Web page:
Welcoming the rooster

The Chinese zodiac year of the Fire Rooster started on January 28, 2017.  Together with a few friends I decided to welcome the year of the rooster, by cooking a Chinese meal.  Our host had selected the dishes for us to cook and done all the shopping!

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As you can tell, we started proceedings with a glass of bubbly – just one glass though, there was work to be done yet!!  We cooked five dishes in total:

Simple Thai-style Lemongrass Shrimp Soup:

The soup only required two ingredients which might not be in your cupboard:  fish sauce and chili paste with garlic.  You should be able to find both of them at an Asian grocery store or in the speciality section of a larger supermarket.  The remaining ingredients are easy to find.

The finished soup was delicious, wonderful flavours of ginger and lemongrass.  Definitely one I will make again!

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Duck pancakes with hoisin sauce:

Preparing that dish was fairly straightforward, but different to the classic way of using crispy duck.  In this recipe, skinless duck breast was cut into strips, then stir fried and finished off with hoisin sauce.  We decided to substitute lettuce leaves for the pancakes, which made the dish lighter and gave it a bit of a crunch.

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King prawn and scallop stir fry:

The king prawn and scallop stir fry required a fair amount of preparation, but it was very quick to cook!  We substituted sherry for the rice wine, and there were some asparagus spears, so they went in as well! :).

It tasted every bit as good as it looked!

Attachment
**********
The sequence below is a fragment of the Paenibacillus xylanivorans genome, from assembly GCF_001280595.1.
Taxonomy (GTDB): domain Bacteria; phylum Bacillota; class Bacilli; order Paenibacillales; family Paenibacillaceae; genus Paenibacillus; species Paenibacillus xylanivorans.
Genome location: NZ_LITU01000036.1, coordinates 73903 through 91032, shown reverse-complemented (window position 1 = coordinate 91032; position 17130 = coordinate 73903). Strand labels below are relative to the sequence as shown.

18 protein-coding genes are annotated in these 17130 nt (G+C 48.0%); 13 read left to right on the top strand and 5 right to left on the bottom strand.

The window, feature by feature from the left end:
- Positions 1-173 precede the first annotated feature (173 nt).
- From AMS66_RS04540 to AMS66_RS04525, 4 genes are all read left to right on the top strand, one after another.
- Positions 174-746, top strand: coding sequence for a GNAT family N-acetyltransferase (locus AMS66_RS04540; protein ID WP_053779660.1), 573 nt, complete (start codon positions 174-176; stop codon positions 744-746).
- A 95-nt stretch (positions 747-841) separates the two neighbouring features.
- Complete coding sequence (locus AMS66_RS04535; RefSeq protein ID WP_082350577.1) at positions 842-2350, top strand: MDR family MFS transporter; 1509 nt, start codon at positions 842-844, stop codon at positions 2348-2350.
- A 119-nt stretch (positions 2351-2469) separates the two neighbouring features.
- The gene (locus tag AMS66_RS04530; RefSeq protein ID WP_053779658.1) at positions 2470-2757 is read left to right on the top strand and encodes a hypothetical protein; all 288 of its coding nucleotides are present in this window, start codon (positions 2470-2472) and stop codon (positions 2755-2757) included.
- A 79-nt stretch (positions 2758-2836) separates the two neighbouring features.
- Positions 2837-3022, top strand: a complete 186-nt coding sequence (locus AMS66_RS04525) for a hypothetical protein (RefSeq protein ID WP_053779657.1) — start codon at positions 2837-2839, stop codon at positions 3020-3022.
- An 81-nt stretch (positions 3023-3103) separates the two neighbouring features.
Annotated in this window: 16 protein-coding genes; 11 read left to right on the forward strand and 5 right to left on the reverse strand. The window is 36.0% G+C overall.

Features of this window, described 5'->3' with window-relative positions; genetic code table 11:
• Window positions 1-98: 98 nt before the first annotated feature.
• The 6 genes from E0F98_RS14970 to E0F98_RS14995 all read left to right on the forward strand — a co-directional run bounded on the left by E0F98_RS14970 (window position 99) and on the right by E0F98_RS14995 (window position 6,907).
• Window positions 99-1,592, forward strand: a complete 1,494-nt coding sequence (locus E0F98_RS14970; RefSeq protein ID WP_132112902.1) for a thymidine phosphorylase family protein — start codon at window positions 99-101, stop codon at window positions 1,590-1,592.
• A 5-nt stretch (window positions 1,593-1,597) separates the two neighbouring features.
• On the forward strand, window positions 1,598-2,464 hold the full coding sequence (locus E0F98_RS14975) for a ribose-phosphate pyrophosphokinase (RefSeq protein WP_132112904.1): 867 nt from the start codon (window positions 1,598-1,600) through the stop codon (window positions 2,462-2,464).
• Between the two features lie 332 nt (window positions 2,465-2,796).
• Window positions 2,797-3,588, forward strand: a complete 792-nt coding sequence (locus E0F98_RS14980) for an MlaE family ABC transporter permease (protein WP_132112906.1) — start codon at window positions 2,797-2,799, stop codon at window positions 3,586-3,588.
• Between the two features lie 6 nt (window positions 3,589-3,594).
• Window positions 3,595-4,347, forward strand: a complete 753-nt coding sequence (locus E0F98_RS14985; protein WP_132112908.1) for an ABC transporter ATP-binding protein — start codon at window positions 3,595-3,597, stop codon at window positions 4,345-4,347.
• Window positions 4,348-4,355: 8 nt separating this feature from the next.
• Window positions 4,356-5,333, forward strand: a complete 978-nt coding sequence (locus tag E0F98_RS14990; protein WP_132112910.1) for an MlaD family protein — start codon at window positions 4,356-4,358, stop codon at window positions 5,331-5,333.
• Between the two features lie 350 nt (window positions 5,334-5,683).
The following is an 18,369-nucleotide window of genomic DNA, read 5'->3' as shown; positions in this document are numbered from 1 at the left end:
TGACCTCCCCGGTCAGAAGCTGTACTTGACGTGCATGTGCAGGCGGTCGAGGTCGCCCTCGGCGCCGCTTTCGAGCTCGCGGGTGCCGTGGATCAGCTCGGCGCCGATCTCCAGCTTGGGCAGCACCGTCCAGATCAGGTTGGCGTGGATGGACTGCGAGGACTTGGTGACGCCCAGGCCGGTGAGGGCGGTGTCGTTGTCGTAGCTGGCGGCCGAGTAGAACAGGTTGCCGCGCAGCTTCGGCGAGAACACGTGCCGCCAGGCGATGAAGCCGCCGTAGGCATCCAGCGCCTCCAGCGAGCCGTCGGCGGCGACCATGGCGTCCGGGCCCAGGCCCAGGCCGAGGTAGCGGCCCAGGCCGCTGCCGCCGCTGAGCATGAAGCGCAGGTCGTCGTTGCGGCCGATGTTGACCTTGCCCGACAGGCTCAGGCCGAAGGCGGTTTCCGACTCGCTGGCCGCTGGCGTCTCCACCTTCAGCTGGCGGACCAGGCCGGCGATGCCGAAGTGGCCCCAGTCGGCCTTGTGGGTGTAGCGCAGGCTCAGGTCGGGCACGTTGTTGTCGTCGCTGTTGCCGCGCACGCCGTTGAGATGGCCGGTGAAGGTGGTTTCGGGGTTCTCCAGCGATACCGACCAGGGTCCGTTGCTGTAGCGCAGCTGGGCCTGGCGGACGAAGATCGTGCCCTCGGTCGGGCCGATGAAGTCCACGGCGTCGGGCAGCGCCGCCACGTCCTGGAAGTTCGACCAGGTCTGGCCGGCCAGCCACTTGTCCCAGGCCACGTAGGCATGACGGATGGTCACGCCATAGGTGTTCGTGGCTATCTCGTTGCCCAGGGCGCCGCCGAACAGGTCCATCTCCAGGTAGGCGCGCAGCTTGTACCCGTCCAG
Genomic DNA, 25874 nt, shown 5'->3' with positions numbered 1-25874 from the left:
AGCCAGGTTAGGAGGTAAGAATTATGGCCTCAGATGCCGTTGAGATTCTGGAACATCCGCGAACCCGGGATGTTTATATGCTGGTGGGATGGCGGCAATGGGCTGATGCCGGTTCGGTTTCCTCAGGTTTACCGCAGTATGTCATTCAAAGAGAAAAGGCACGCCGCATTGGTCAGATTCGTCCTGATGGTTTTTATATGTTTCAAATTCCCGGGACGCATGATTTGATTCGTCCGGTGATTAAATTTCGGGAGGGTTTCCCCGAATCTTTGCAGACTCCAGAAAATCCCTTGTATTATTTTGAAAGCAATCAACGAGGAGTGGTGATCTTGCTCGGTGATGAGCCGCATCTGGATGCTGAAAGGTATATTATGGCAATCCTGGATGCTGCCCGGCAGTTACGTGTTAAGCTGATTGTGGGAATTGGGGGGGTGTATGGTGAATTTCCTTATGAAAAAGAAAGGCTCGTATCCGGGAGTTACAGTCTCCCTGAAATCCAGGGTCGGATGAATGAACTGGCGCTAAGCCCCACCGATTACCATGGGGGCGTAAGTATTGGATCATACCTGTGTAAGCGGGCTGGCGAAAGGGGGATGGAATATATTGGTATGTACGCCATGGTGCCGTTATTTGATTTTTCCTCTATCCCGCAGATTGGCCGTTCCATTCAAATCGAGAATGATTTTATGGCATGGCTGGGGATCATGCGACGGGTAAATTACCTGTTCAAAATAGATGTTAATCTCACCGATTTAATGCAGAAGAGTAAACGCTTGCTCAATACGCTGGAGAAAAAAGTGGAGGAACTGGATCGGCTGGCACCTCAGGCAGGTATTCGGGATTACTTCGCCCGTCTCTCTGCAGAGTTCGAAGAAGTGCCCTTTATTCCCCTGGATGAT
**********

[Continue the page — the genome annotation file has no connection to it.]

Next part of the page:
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Chicken and cashew nut stir-fry:

The chicken and cashew nut stir fry is an old favourite, which was easy to make.  It was great in that it required no special ingredients.

Once all the vegetables and ingredients were prepared, the cooking was very quick!  Another delicious dish!

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Mandarin Oranges with Grand Marnier and Mascarpone:

We finished our celebratory meal with a light and refreshing dessert.  It was a perfect ending to a delicious meal!

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Heritage of rememberance

I recently participated in a guided visit of the Cimetiere Vieux, the old cemetery in Beziers.  I’ve always been fascinated by the cemeteries in France, they have a very different look to the cemeteries of other countries that I have visited.

The old cemetery in Beziers was established following an imperial decree of 1804, which stipulated that cemeteries must be located outside the walls of a town.  Before that, burial grounds were located next to the churches, and people would also have been buried inside the churches (in crypts or under the floor) – it probably all became a little too crowded!